If you’ve ever played a boss level in a video game, you may be the type of person that needs to mute the in-game soundtrack or turn on your own music. Primarily, this is because of the intense situation you’re about to be in.
However, people that play video games often may interested to find that there’s a correlation between the in-game music and the scenario they’re playing through.
The music within a video game is largely developed to set the tone for the circumstances of a level. However, it’s not just designed to go with the ambiance of the moment – the sound designers are creating an environment to make an immersive experience, affecting everything down to your mental assessment of the goal.
Mental health professionals from online resources may suggest playing low-stake games for patients that are sensitive to negative themes or heightened stress.
If you feel an increase in your stress, anxiety, or even depression during and after your game time, take a look at the music in the background.
For more information about dealing with stress and improving mental health, click here.
The Sound Design Behind Video Games
Sound design within a video game encompasses more than music – the dialogue, sound effects, and even menu noises are all developed with a goal in mind.
In order to create an immersive environment that contributes to the player’s experience, sound engineers play a crucial role in the game’s early stages.
In fact, a sound designer doesn’t just focus on what would make the game sound cool – they’re looking for how they can influence the player’s reaction, playstyle, and more. More specifically, the music is purposefully placed in a way to manipulate your mental response.
For example, when playing a horror video game, high violins and eerie background music is designed to increase your anxiety and stress while exploring a level.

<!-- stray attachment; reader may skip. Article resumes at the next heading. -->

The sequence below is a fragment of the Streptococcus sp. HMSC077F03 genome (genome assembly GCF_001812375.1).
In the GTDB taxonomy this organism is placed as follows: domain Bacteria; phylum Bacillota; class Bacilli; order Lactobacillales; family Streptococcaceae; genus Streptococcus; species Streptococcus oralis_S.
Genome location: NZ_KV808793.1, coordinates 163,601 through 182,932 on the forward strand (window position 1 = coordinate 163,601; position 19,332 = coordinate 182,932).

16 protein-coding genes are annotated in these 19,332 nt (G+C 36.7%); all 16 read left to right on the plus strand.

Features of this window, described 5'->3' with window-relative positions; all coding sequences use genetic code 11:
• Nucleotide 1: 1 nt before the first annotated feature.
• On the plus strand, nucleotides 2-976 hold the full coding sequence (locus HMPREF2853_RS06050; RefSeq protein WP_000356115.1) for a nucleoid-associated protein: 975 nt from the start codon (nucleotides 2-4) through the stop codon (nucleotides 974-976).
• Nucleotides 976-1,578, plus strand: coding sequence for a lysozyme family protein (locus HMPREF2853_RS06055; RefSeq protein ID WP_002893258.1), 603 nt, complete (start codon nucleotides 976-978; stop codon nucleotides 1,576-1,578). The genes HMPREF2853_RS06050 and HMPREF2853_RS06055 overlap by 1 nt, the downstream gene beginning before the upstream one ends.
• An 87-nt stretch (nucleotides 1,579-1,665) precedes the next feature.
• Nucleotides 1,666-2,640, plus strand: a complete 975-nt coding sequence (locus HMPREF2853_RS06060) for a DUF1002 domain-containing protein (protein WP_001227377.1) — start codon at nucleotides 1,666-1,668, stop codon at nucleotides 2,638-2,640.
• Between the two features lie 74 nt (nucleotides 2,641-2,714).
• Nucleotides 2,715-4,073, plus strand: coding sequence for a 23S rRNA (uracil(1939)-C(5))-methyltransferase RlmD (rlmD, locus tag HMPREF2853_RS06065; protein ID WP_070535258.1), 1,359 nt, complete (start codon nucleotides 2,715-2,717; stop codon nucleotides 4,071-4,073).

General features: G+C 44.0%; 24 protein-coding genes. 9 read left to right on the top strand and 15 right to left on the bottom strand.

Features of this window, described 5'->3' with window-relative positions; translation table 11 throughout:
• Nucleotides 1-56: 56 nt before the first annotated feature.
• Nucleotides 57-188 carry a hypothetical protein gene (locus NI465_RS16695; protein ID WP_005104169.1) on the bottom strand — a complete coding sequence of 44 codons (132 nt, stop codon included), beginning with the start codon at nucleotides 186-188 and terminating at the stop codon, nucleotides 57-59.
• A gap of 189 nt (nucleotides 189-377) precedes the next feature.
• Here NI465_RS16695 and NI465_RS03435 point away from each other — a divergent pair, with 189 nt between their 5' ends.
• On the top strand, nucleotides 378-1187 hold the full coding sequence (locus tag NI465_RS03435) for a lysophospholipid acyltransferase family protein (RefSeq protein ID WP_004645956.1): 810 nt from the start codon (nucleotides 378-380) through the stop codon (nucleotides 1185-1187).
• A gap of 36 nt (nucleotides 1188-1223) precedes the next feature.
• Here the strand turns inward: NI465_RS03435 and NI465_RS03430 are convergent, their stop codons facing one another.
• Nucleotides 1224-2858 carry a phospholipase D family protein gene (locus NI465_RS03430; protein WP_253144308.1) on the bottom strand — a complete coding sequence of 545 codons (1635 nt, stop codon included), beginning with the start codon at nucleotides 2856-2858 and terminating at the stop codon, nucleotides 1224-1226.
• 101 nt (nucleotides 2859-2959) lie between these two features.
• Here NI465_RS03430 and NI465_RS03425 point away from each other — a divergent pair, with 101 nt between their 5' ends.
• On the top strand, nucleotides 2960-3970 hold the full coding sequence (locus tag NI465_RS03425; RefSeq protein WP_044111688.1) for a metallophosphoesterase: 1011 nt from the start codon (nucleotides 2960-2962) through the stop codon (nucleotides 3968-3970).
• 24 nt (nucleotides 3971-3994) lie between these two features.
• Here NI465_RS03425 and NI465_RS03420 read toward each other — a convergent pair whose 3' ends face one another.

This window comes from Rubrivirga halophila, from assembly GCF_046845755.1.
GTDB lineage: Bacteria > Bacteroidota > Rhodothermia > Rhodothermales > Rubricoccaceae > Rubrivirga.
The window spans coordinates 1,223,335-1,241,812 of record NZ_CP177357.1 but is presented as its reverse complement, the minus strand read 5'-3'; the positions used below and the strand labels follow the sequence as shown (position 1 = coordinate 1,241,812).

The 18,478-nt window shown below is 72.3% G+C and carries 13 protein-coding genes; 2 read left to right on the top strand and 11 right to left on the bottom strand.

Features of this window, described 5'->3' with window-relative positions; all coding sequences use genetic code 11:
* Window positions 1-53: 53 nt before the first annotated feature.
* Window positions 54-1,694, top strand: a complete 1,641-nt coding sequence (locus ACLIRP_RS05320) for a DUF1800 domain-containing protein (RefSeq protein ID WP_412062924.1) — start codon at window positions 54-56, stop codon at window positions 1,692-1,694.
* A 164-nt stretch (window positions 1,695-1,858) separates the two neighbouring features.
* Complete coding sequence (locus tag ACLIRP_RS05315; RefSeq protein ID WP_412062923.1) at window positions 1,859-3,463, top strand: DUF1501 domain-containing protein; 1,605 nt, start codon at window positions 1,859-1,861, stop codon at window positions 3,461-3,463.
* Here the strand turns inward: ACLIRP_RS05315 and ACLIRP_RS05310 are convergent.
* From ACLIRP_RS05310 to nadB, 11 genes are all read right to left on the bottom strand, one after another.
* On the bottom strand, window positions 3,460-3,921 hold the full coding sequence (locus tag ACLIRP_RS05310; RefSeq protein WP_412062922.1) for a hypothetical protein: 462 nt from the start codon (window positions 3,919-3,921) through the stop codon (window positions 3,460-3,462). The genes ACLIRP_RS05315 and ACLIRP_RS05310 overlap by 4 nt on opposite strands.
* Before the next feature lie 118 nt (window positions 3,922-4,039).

The music may even signal when you’re getting closer to the villain, increasing in intensity and fervor. When the monster finally bursts into view, the crescendo of the soundtrack heightens your reaction, contributing to the fear and surprise you may feel.
The Motivation Behind Stressful Music
When it comes to stressful situations like encountering a monster in a horror game or racing from hostile pursuers in an online battle royale, you can often thank the music for increasing your anxiety.
In fact, there are even instances where a game will purposefully cut out or reduce the music as you get near a concerning scenario; this is placed to provoke confusion and stress since it’s more common for music to increase in intensity rather than stop entirely.
The sound team isn’t necessarily trying to induce a panic attack. Instead, they’re purposefully increasing your chances of producing adrenaline, which can often have an effect on your reaction time and decision making skills.
At first, this may feel like a counterintuitive measure: with the increased stress, you’ll most likely make more mistakes at first. However, as you continue to practice, associating certain musical scores and cues with stressful situations, you’ll begin to react faster and rely on muscle memory for certain tasks.
Positive Video Game Music Experiences
Again, sound designers aren’t trying to harm their players by provoking panic attacks or prolonged stress-related conditions. In many instances, the team creates boisterous, rewarding music to hype up a victory after defeating a particularly taxing level.
For many franchises the idle menu music or neutral zones are also designed to be catchy and care-free, signaling to your anticipation that this is a safe zone. If you’ve played Kingdom Hearts, you may remember the score for Traverse Town just as well as you remember the track for Hollow Bastion since you spent the idlest time in the former and the most stressful time in the latter.
It’s especially common for people to remember the background instrumental from their favorite childhood franchise, especially if it was a universe they frequently returned to or replayed. This is largely in part because no matter if the level was challenging and stressful or light and easy, you connect it with a nostalgic memory that brings you joy.
Developed to be memorable and mentally stimulating, video game music is so much more than additional background noise.
Marie Miguel has been a writing and research expert for nearly a decade, covering a variety of health- related topics. Currently, she is contributing to the expansion and growth of a free online mental health resource with MyTherapist.com.
With an interest and dedication to addressing stigmas associated with mental health, she continues to specifically target subjects related to anxiety and depression.